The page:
The Hunger Games Chapter Analysis

The Hunger Games Chapter Analysis
  • Page:
  • Words:
  • Downloads:
Disclaimer: This work has been donated by a student. This is not an example of the work produced by our Essay Writing Service.

The Hunger Games is a novel written by Suzanne Collins. It appears though as a teen romance trilogy but on a critical analysis, it is not the case. Suzanne clearly writes about the future of a state that is forced to see its children murder each other as entertainment to the people of the capital. The killings were a form of games known as the hunger games. The hunger games were a punishment for the rebellion of the 12 Districts of Panen a country that rose after North America dissolved. The thirteen district was completely destroyed and hence the twelve districts were under the rule of the Capitol (Collins 2008). On the contrary, despite the negative portrayal of the districts in Hunger Games, a production-based division of society might actually fix some of society’s problems.

Punam is a dystopian society because the ruling class lived better lives without caring about the needy people who lived in the districts. Katniss and Gale had to indulge in hunting to feed their families which was illegal. On the other hand, the district that won the games was well fed which implies that in Punan there was no equal distribution of wealth. Moreover, a boy and girl from every district would be randomly selected to fight to the death during the games (Collins 2008). However, the games in the modern world could be used to unite people together through fair games such as the Olympic Games. In addition, the districts could work together for the good of a nation.

The dystopian society portrayed Collins did not even care about the quality of life for the miners in the Seams. They were underfed and starving. Katniss dad had passed through an explosion in the mines when she was eleven years old. This was the sole cause of depression to Katniss’ mother. She was unable to feed her family and thus Katniss addressed her as unreachable (Collins 2008). The Capitol was for political leaders who were very dictatorial and corrupt. They oppressed the poor because only their children were to fight to the death. The division of the society could have been used to solve the ills simply by; feeding the miners well and ensuring a safe working condition. This could have increased their chances of a productive district stable economically. Districts could have been a source of production of goods and services and enhanced trade.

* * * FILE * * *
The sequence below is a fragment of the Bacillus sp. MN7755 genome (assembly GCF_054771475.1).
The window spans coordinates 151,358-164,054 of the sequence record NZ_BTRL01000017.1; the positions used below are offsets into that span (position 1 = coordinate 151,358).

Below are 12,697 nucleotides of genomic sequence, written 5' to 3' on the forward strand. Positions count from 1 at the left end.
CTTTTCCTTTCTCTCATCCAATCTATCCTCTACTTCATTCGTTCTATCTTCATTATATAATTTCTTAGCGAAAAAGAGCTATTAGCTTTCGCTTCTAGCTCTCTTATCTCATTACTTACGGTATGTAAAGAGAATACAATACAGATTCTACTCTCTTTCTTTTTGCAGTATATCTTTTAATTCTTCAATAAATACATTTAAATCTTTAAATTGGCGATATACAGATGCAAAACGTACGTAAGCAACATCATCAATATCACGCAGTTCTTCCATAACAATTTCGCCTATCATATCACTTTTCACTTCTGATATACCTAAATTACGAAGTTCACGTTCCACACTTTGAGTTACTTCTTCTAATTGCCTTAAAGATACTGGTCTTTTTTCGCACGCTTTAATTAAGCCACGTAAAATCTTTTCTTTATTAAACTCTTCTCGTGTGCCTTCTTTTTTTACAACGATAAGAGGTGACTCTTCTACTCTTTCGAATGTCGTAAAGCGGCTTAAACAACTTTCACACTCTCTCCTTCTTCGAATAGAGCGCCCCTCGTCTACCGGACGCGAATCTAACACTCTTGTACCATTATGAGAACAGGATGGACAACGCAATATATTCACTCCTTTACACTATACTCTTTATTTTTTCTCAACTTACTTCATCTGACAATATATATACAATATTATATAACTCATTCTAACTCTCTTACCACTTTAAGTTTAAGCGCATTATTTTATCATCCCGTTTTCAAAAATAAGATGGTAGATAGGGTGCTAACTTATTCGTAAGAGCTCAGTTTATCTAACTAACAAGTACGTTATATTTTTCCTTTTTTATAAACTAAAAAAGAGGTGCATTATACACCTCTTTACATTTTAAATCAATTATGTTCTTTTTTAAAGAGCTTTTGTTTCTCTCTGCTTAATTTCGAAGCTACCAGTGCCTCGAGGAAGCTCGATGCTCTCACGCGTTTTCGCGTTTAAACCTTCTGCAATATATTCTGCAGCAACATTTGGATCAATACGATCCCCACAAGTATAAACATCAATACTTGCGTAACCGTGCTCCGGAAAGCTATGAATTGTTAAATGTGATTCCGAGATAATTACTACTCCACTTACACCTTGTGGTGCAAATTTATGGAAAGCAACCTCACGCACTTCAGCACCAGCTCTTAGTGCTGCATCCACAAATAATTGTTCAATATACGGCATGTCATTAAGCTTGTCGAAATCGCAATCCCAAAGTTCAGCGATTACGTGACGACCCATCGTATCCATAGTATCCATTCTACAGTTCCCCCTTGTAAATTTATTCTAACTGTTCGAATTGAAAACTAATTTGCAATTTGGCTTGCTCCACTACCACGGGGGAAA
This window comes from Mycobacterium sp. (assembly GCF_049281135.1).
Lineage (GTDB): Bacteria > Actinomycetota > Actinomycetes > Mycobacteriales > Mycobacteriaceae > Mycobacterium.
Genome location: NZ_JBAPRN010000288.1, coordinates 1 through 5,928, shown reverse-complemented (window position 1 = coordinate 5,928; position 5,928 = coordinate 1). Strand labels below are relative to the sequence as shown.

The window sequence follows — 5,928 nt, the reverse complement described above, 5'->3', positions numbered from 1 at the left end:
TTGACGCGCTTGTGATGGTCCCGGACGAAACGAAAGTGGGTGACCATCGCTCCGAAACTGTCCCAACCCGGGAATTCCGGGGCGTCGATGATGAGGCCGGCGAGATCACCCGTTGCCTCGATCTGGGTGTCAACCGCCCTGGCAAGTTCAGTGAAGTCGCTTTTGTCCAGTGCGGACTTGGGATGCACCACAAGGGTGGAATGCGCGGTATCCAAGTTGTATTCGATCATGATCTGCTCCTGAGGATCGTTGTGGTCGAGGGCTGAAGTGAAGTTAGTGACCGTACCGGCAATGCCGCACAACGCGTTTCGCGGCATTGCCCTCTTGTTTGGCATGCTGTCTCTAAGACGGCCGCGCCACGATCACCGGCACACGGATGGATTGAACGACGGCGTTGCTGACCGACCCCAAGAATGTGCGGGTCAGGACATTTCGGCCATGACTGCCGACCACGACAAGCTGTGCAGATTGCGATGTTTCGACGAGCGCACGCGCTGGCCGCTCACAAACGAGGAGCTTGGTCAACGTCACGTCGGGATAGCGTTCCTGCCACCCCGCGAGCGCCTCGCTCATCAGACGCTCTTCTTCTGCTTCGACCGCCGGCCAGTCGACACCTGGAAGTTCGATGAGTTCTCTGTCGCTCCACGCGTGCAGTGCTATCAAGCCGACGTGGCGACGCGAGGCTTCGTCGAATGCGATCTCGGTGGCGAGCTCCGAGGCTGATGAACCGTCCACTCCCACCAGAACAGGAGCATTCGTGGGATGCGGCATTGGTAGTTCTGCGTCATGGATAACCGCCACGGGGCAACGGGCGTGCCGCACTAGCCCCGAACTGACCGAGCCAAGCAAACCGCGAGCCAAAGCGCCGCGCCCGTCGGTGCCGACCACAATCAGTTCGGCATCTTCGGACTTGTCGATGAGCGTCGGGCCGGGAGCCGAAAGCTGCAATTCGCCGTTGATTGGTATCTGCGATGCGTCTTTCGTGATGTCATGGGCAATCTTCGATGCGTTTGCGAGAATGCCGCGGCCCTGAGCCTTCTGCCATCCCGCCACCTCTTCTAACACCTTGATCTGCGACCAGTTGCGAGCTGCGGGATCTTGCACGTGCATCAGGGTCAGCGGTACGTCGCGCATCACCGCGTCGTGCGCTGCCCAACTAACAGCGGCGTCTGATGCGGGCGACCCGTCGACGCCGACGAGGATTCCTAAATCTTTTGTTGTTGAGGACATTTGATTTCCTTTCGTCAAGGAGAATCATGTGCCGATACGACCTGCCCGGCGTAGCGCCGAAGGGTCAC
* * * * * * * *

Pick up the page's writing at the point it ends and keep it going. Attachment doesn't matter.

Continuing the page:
The reaping process was very unfair in terms of choosing candidates for the hunger games. They never cared if one was too young to engage in the games. Katniss’ sister was very young to be a participant. Katniss decided to volunteer for the games to save the life of her sister. This act was of bravely and courage (Collins 2008). This implies that if all the twelve districts were united and lived in harmony, they would have taken the steps Katniss took to protect her family. They would have presented their grievances to the Capitol as an act of faith. Maybe, the Capitol’s form of governance would changed to the better and respect the quality of human life.

In conclusion, Punan was a country that had risen after the North American countries dissolved. It was a dystopian community where the central government lived a good life in the capitol. The government had no respect for the quality of human life. On the contrary, the hunger games were a form of punishment to the districts after they had rebelled against the government and as a result the thirteenth district was destroyed forever. The games were a form of entertainment to the government. Moreover, the book portrays love and sacrifice. The districts would have worked together and enhance their economic stability as well as presenting their grievances to the capitol for a better life. Finally, the hunger game by Suzanne Collins is a novel that challenges the reader to critical thinking. It is a tool to advice governments never to reject their people.

Work Cited
Collins, Suzanne. The Hunger Games. 1st ed. NY, NY: Scholastic, 2008. Print.